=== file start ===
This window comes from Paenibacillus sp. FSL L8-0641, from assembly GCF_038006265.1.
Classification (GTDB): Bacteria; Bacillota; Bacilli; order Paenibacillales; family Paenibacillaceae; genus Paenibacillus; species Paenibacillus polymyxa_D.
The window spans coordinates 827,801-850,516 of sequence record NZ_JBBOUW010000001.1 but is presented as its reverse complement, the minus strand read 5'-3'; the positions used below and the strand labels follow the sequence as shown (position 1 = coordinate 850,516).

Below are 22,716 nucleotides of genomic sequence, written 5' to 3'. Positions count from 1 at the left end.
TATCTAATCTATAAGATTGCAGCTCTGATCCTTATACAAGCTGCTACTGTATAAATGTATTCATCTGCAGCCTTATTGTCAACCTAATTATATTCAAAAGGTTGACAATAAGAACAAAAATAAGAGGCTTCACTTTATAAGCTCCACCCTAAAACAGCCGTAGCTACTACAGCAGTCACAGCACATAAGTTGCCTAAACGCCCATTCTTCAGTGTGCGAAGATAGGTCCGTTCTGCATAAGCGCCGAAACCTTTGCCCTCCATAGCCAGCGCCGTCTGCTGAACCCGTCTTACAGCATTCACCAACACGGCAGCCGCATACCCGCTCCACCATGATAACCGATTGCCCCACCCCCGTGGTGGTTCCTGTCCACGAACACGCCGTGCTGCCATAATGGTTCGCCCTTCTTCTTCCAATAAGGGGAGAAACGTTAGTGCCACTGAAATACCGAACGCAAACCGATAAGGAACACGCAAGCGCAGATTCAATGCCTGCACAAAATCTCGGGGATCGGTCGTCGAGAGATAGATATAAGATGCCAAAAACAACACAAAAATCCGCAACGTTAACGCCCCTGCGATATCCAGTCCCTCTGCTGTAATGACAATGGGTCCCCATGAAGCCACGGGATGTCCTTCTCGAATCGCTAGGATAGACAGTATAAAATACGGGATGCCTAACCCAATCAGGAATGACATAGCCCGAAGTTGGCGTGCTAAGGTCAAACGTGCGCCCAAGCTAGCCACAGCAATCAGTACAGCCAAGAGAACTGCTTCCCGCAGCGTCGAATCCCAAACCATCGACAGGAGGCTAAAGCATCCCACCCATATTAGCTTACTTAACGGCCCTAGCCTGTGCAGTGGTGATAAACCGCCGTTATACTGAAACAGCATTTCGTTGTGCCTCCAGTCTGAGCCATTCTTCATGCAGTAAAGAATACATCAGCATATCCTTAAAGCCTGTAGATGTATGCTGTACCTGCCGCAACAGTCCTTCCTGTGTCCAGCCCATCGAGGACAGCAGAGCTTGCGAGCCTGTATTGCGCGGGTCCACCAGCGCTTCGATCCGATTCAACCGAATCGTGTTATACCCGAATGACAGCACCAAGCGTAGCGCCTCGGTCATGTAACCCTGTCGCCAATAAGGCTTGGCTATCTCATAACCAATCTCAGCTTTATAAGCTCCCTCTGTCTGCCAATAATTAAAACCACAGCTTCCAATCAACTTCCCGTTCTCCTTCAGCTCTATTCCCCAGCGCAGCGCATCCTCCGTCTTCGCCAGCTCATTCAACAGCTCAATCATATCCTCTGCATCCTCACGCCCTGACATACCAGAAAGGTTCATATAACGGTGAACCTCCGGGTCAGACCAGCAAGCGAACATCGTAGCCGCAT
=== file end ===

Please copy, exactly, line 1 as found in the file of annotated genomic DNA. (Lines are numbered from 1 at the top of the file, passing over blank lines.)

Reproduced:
This window comes from Paenibacillus sp. FSL L8-0641, from assembly GCF_038006265.1.